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From: Daniel Jordan <daniel.m.jordan@oracle.com>
To: Alan Stern <stern@rowland.harvard.edu>
Cc: parri.andrea@gmail.com, will.deacon@arm.com,
	peterz@infradead.org, boqun.feng@gmail.com, npiggin@gmail.com,
	dhowells@redhat.com, j.alglave@ucl.ac.uk, luc.maranget@inria.fr,
	paulmck@linux.vnet.ibm.com, akiyks@gmail.com,
	linux-kernel@vger.kernel.org,
	Steven Sistare <steven.sistare@oracle.com>,
	Pasha Tatashin <pasha.tatashin@oracle.com>
Subject: Re: Control dependency between prior load in while condition and later store?
Date: Wed, 4 Apr 2018 17:10:05 -0400	[thread overview]
Message-ID: <4fa47ea8-e208-16d6-3b78-747049e3ee53@oracle.com> (raw)
In-Reply-To: <Pine.LNX.4.44L0.1804041623530.1401-100000@iolanthe.rowland.org>

On 04/04/2018 04:35 PM, Alan Stern wrote:
> On Wed, 4 Apr 2018, Daniel Jordan wrote:
> 
>> A question for memory-barriers.txt aficionados.
>>
>> Is there a control dependency between the prior load of 'a' and the
>> later store of 'c'?:
>>
>>     while (READ_ONCE(a));
>>     WRITE_ONCE(c, 1);
> 
> I would say that yes, there is.
> 
>> I have my doubts because memory-barriers.txt doesn't talk much about
>> loops and because of what that document says here:
>>
>>     In addition, control dependencies apply only to the then-clause and
>>     else-clause of the if-statement in question.  In particular, it does
>>     not necessarily apply to code following the if-statement:
>>
>>     	q = READ_ONCE(a);
>>     	if (q) {
>>     		WRITE_ONCE(b, 1);
>>     	} else {
>>     		WRITE_ONCE(b, 2);
>>     	}
>>     	WRITE_ONCE(c, 1);  /* BUG: No ordering against the read from 'a'. */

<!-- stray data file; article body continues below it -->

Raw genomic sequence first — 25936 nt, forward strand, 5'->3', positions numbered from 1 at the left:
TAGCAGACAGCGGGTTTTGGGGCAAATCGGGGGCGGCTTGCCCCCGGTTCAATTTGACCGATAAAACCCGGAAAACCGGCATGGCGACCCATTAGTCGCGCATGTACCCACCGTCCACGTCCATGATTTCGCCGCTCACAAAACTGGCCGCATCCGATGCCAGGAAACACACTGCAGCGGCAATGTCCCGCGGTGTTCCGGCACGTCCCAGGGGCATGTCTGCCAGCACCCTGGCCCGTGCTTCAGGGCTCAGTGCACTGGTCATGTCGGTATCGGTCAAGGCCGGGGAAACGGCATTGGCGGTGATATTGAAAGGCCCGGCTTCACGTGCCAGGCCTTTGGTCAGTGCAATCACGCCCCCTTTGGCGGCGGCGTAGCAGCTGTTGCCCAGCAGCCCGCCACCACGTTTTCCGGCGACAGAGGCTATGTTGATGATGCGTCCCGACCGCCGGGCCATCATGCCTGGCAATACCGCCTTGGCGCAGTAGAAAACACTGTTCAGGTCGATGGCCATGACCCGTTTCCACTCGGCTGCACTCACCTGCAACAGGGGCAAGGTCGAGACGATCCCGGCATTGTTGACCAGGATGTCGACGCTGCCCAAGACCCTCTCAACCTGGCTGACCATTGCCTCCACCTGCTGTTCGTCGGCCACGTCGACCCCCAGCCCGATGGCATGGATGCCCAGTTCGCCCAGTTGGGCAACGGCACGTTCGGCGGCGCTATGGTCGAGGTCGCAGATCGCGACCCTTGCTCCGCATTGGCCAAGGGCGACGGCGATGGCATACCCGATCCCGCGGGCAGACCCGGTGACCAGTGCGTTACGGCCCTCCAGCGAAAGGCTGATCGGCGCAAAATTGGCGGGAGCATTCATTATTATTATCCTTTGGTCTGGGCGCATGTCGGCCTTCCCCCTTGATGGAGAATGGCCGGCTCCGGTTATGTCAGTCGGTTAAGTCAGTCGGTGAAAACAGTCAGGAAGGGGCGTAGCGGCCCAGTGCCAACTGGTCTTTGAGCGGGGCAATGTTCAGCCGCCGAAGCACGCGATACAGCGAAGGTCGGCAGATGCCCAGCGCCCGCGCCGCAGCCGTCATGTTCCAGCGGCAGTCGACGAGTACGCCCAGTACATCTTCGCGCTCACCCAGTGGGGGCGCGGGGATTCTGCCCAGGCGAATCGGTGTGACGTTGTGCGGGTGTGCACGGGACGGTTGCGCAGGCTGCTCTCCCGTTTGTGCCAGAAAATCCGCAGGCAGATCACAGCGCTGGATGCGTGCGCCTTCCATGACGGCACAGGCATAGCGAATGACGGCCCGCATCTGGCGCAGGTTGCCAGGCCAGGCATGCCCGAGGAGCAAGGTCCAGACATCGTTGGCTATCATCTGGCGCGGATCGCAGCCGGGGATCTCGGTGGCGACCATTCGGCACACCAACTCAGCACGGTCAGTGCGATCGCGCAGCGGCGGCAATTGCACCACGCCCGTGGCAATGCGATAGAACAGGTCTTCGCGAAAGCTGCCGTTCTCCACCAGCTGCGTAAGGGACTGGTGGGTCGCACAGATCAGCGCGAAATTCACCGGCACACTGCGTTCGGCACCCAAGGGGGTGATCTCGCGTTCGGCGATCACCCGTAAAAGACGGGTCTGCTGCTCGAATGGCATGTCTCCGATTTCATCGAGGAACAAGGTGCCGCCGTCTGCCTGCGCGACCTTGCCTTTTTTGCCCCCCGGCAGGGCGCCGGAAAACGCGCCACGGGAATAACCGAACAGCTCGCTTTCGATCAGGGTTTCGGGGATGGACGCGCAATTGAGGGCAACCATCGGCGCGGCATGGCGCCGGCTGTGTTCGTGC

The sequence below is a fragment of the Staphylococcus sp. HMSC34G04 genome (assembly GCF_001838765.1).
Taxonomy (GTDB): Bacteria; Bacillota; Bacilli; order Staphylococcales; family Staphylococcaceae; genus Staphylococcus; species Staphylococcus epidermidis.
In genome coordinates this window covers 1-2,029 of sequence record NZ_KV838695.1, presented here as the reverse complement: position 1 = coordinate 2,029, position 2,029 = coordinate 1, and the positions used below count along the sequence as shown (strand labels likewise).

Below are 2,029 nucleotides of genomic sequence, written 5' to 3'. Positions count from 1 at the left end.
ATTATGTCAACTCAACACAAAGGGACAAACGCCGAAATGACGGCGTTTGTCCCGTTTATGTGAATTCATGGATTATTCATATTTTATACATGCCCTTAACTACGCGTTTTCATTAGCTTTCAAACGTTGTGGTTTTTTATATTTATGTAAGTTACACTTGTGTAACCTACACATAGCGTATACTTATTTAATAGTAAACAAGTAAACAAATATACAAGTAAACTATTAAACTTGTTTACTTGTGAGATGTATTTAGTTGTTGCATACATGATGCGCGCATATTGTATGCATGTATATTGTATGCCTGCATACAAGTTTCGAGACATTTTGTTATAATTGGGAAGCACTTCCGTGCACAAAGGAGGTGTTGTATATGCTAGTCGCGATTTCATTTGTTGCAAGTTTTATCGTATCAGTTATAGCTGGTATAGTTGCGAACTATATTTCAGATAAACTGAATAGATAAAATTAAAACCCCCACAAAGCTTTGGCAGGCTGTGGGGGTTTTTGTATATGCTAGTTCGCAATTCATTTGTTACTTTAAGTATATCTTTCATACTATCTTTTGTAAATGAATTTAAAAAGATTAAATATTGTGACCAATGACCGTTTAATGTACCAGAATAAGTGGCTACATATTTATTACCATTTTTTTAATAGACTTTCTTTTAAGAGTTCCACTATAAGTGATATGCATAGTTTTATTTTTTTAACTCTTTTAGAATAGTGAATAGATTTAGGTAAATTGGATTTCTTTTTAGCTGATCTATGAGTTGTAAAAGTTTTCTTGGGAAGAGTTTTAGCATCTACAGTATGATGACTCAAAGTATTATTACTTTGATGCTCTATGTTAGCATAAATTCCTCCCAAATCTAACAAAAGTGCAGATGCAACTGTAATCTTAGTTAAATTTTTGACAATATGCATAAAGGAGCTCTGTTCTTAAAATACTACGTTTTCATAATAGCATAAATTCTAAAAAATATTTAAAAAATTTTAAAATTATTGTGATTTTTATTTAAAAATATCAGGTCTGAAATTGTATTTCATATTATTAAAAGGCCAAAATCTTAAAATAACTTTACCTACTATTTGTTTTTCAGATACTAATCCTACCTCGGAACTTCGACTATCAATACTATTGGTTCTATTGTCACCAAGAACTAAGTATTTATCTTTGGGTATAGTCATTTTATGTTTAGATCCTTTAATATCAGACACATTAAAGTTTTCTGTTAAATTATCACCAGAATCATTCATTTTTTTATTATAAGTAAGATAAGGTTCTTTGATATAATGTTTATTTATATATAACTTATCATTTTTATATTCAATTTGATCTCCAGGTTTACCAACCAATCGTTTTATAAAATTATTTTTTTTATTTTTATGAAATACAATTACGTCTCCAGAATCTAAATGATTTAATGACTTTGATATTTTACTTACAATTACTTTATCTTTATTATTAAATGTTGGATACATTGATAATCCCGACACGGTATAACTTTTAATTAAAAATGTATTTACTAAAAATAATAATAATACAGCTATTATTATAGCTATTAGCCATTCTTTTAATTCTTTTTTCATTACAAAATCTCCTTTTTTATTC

> 
> This refers to situations where the two code paths meet up at the end
> of the "if" statement.  If they don't meet up (because one of the paths
> branches away -- especially if it branches backward) then the
> disclaimer doesn't apply, and everything following the "if" is
> dependent.

Ok, that's the part I wasn't getting: this is how the while loop changes 
the situation.

> The reason is because the compiler knows that code following the "if"
> statement will be executed unconditionally if the paths meet up, so it
> can move that code back before the "if" (provided nothing else prevents
> such motion).  But if the paths don't meet up, the compiler can't
> perform the code motion -- if it did then the program might end up
> executing something that should not have been executed!
> 
>> It's not obvious to me how the then-clause/else-clause idea maps onto
>> loops, but if we think of the example at the top like this...
>>
>>     while (1) {
>>         if (!READ_ONCE(a)) {
>>             WRITE_ONCE(c, 1);
>>             break;
>>         }
>>     }
>>
>> ...then the dependent store is within the then-clause.  Viewed this way,
>> it seems there would be a control dependency between a and c.
>>
>> Is that right?
> 
> Yes, except that a more accurate view of the object code would be
> something like this:
> 
> Loop:	r1 = READ_ONCE(a);
> 	if (r1)
> 		goto Loop;
> 	else
> 		;	// Do nothing
> 	WRITE_ONCE(c, 1);
> 
> Here you can see that one path branches backward, so everything
> following the "if" is dependent on the READ_ONCE.

That clears it up, thanks very much!

  reply	other threads:[~2018-04-04 21:16 UTC|newest]

Thread overview: 7+ messages / expand[flat|nested]  mbox.gz  Atom feed  top
2018-04-04 19:29 Daniel Jordan
2018-04-04 20:35 ` Alan Stern
2018-04-04 21:10   ` Daniel Jordan [this message]
2018-04-05  7:32   ` Peter Zijlstra
2018-04-05 14:35     ` Alan Stern
2018-04-05 14:56       ` Peter Zijlstra
2018-04-05 15:16         ` Alan Stern

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